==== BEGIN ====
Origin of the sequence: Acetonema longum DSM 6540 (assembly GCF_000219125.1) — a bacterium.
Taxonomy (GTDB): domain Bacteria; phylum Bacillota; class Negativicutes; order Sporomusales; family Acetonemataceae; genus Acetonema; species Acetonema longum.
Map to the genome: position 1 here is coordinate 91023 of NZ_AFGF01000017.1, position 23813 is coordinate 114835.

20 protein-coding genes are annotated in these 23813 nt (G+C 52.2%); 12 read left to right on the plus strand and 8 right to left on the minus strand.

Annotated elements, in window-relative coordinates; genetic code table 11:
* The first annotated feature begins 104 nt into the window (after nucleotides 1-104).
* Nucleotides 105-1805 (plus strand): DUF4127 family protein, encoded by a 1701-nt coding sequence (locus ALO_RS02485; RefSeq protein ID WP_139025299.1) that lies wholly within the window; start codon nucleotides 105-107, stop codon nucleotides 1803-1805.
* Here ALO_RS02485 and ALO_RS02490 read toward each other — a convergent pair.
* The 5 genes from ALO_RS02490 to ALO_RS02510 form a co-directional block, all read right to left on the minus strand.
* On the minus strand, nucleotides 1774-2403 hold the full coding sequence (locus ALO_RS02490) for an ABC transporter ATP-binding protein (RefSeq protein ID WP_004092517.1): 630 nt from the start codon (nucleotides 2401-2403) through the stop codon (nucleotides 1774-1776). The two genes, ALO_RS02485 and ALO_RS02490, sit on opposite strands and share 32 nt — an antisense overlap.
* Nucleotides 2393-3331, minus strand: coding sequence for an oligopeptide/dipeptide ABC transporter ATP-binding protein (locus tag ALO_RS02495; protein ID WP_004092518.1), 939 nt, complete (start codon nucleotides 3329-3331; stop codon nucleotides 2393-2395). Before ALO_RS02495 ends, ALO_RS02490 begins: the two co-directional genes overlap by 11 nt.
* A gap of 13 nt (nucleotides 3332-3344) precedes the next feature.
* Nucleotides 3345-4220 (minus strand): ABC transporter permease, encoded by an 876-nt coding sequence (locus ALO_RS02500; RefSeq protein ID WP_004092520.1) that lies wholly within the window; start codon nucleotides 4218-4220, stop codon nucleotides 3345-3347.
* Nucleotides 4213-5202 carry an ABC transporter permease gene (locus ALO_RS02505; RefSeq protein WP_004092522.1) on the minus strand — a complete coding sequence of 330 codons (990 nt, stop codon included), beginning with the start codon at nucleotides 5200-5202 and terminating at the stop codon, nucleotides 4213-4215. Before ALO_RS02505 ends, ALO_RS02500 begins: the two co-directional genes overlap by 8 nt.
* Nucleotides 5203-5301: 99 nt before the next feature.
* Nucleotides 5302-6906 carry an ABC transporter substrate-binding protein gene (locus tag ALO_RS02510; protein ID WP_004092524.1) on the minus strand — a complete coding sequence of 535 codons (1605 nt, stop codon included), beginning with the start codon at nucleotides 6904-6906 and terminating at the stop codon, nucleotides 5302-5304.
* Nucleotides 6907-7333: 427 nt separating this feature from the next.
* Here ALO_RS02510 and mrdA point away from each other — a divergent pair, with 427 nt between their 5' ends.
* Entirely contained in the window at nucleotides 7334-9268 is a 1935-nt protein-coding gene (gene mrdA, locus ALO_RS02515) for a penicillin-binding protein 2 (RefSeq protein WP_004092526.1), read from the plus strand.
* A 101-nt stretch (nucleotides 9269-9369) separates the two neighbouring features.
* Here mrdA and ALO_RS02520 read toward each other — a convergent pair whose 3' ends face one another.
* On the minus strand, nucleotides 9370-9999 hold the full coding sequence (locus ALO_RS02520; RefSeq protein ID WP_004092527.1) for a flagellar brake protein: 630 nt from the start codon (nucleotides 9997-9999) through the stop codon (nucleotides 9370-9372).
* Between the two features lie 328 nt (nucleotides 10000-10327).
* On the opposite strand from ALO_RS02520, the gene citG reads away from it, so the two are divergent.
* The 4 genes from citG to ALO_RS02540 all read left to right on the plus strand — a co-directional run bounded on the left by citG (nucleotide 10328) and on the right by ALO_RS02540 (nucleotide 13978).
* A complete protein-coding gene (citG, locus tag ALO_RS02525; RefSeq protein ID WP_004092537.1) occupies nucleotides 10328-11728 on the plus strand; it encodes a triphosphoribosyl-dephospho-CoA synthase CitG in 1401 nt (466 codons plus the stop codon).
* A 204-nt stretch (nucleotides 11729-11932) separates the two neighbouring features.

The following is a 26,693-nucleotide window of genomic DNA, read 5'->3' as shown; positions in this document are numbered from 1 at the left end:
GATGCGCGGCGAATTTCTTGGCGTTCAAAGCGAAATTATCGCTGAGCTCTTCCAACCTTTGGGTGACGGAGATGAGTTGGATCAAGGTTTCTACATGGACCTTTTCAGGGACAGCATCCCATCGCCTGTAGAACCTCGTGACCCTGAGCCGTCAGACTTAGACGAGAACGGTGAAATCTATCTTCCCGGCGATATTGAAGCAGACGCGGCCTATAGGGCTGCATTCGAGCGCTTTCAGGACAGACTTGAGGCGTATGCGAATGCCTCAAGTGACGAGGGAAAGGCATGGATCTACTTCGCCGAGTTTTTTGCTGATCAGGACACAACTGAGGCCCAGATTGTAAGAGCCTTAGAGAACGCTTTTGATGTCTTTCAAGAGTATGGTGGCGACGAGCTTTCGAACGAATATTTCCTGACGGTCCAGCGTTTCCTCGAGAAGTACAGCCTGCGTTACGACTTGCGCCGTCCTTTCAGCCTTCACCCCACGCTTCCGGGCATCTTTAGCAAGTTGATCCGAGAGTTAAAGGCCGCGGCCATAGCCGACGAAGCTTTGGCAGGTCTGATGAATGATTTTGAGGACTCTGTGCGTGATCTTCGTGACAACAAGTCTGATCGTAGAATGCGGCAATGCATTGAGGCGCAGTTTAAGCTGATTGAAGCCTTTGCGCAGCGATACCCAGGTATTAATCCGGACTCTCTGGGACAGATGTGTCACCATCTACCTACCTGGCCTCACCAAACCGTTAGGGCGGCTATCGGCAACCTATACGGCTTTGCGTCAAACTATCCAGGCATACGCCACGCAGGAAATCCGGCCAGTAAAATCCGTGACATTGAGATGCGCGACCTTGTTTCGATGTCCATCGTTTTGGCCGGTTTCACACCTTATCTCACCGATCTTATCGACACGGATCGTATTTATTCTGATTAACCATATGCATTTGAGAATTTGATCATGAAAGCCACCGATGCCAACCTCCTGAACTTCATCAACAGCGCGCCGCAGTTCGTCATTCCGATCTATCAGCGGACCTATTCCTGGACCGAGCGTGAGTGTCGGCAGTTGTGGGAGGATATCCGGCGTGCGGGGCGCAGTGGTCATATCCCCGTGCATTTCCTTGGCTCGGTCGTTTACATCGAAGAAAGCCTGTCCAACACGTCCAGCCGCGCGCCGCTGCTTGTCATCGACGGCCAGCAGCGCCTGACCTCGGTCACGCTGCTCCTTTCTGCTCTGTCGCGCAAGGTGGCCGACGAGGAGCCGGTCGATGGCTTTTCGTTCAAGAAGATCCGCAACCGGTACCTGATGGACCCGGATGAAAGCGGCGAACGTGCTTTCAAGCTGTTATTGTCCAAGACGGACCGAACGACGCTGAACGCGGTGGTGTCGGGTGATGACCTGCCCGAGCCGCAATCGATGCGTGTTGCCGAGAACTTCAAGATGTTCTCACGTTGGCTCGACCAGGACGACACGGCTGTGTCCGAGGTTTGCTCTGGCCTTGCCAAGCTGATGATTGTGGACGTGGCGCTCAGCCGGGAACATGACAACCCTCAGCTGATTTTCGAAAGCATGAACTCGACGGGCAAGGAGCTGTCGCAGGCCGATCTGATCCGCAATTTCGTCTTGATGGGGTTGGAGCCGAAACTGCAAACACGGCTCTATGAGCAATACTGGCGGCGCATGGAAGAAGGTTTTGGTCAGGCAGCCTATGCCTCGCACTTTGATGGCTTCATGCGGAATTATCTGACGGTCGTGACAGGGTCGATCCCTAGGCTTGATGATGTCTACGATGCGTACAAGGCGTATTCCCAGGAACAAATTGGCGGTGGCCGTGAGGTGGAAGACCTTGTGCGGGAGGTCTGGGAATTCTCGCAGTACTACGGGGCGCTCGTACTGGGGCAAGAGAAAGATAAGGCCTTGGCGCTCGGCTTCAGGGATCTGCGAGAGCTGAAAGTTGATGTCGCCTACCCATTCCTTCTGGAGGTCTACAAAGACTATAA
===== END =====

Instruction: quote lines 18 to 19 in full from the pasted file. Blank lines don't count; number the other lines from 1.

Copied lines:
* Here ALO_RS02510 and mrdA point away from each other — a divergent pair, with 427 nt between their 5' ends.
* Entirely contained in the window at nucleotides 7334-9268 is a 1935-nt protein-coding gene (gene mrdA, locus ALO_RS02515) for a penicillin-binding protein 2 (RefSeq protein WP_004092526.1), read from the plus strand.